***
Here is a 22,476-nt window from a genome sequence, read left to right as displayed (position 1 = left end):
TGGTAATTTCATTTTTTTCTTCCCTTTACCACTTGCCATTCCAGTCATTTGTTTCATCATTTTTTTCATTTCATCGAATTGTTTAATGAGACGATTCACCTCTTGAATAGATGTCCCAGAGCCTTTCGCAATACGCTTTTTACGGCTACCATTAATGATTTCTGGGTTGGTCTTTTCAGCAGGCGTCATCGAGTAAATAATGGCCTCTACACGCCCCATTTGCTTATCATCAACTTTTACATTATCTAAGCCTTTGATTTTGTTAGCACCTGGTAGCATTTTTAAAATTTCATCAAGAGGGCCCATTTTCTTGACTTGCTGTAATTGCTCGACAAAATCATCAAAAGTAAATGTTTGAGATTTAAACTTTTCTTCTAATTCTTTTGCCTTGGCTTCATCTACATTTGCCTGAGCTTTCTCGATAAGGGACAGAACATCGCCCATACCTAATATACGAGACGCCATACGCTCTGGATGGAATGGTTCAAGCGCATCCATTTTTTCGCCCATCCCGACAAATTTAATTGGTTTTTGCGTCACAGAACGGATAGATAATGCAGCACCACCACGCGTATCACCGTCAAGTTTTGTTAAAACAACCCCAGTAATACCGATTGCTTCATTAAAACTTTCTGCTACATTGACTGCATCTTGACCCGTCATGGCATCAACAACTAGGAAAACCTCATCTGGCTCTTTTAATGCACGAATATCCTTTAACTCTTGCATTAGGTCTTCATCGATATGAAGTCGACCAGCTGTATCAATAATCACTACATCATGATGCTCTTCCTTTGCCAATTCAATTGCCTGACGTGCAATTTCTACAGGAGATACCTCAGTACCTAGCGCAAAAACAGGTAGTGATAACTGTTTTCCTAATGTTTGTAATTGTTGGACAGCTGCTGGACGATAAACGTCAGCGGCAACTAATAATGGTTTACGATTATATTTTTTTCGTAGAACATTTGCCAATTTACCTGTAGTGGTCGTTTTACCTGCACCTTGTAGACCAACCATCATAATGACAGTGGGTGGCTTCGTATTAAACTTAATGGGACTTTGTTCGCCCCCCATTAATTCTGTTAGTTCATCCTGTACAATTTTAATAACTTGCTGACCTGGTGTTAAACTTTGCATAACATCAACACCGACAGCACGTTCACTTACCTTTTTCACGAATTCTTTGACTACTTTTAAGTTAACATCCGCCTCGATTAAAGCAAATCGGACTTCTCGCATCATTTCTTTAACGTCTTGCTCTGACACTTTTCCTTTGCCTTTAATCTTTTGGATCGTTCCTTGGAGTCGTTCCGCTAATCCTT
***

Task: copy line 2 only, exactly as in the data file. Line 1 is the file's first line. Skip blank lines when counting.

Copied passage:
TGGTAATTTCATTTTTTTCTTCCCTTTACCACTTGCCATTCCAGTCATTTGTTTCATCATTTTTTTCATTTCATCGAATTGTTTAATGAGACGATTCACCTCTTGAATAGATGTCCCAGAGCCTTTCGCAATACGCTTTTTACGGCTACCATTAATGATTTCTGGGTTGGTCTTTTCAGCAGGCGTCATCGAGTAAATAATGGCCTCTACACGCCCCATTTGCTTATCATCAACTTTTACATTATCTAAGCCTTTGATTTTGTTAGCACCTGGTAGCATTTTTAAAATTTCATCAAGAGGGCCCATTTTCTTGACTTGCTGTAATTGCTCGACAAAATCATCAAAAGTAAATGTTTGAGATTTAAACTTTTCTTCTAATTCTTTTGCCTTGGCTTCATCTACATTTGCCTGAGCTTTCTCGATAAGGGACAGAACATCGCCCATACCTAATATACGAGACGCCATACGCTCTGGATGGAATGGTTCAAGCGCATCCATTTTTTCGCCCATCCCGACAAATTTAATTGGTTTTTGCGTCACAGAACGGATAGATAATGCAGCACCACCACGCGTATCACCGTCAAGTTTTGTTAAAACAACCCCAGTAATACCGATTGCTTCATTAAAACTTTCTGCTACATTGACTGCATCTTGACCCGTCATGGCATCAACAACTAGGAAAACCTCATCTGGCTCTTTTAATGCACGAATATCCTTTAACTCTTGCATTAGGTCTTCATCGATATGAAGTCGACCAGCTGTATCAATAATCACTACATCATGATGCTCTTCCTTTGCCAATTCAATTGCCTGACGTGCAATTTCTACAGGAGATACCTCAGTACCTAGCGCAAAAACAGGTAGTGATAACTGTTTTCCTAATGTTTGTAATTGTTGGACAGCTGCTGGACGATAAACGTCAGCGGCAACTAATAATGGTTTACGATTATATTTTTTTCGTAGAACATTTGCCAATTTACCTGTAGTGGTCGTTTTACCTGCACCTTGTAGACCAACCATCATAATGACAGTGGGTGGCTTCGTATTAAACTTAATGGGACTTTGTTCGCCCCCCATTAATTCTGTTAGTTCATCCTGTACAATTTTAATAACTTGCTGACCTGGTGTTAAACTTTGCATAACATCAACACCGACAGCACGTTCACTTACCTTTTTCACGAATTCTTTGACTACTTTTAAGTTAACATCCGCCTCGATTAAAGCAAATCGGACTTCTCGCATCATTTCTTTAACGTCTTGCTCTGACACTTTTCCTTTGCCTTTAATCTTTTGGATCGTTCCTTGGAGTCGTTCCGCTAATCCTT